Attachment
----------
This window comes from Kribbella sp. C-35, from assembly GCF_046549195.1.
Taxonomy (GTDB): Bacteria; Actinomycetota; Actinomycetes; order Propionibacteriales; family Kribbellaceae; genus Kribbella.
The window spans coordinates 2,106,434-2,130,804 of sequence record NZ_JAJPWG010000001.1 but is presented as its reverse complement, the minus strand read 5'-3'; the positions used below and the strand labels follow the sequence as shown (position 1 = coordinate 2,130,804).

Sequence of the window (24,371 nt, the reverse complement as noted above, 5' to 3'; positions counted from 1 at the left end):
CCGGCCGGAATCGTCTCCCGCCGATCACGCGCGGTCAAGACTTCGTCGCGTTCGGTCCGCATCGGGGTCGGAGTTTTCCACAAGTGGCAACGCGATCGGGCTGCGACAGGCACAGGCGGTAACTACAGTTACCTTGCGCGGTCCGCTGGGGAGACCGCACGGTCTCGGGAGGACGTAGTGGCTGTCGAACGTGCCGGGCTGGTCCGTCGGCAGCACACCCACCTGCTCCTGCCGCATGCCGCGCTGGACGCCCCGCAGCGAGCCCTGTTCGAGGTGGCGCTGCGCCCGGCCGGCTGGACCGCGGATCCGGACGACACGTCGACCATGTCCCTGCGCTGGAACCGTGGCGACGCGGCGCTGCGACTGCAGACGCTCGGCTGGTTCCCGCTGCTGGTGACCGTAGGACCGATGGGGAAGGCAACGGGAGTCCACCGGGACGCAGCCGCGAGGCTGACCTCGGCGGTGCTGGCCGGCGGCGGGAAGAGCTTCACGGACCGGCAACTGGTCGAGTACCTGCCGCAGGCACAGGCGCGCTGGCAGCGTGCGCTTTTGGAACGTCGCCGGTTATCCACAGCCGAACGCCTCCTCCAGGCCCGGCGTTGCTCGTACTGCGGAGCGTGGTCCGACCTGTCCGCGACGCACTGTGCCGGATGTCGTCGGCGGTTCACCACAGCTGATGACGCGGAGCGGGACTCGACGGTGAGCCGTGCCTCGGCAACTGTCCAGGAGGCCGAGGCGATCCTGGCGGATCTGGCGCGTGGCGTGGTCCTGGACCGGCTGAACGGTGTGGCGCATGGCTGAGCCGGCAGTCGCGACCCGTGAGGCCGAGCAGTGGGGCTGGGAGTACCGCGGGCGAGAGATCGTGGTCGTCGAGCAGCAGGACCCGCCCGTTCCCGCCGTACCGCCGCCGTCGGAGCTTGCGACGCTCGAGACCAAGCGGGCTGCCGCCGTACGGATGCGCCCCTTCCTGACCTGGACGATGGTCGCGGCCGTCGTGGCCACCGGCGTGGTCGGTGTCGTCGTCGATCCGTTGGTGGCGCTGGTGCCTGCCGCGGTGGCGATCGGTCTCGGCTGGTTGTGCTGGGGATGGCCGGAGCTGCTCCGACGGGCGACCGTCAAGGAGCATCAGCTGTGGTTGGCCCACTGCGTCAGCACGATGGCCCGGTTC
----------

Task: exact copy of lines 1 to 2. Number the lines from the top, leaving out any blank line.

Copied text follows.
This window comes from Kribbella sp. C-35, from assembly GCF_046549195.1.
Taxonomy (GTDB): Bacteria; Actinomycetota; Actinomycetes; order Propionibacteriales; family Kribbellaceae; genus Kribbella.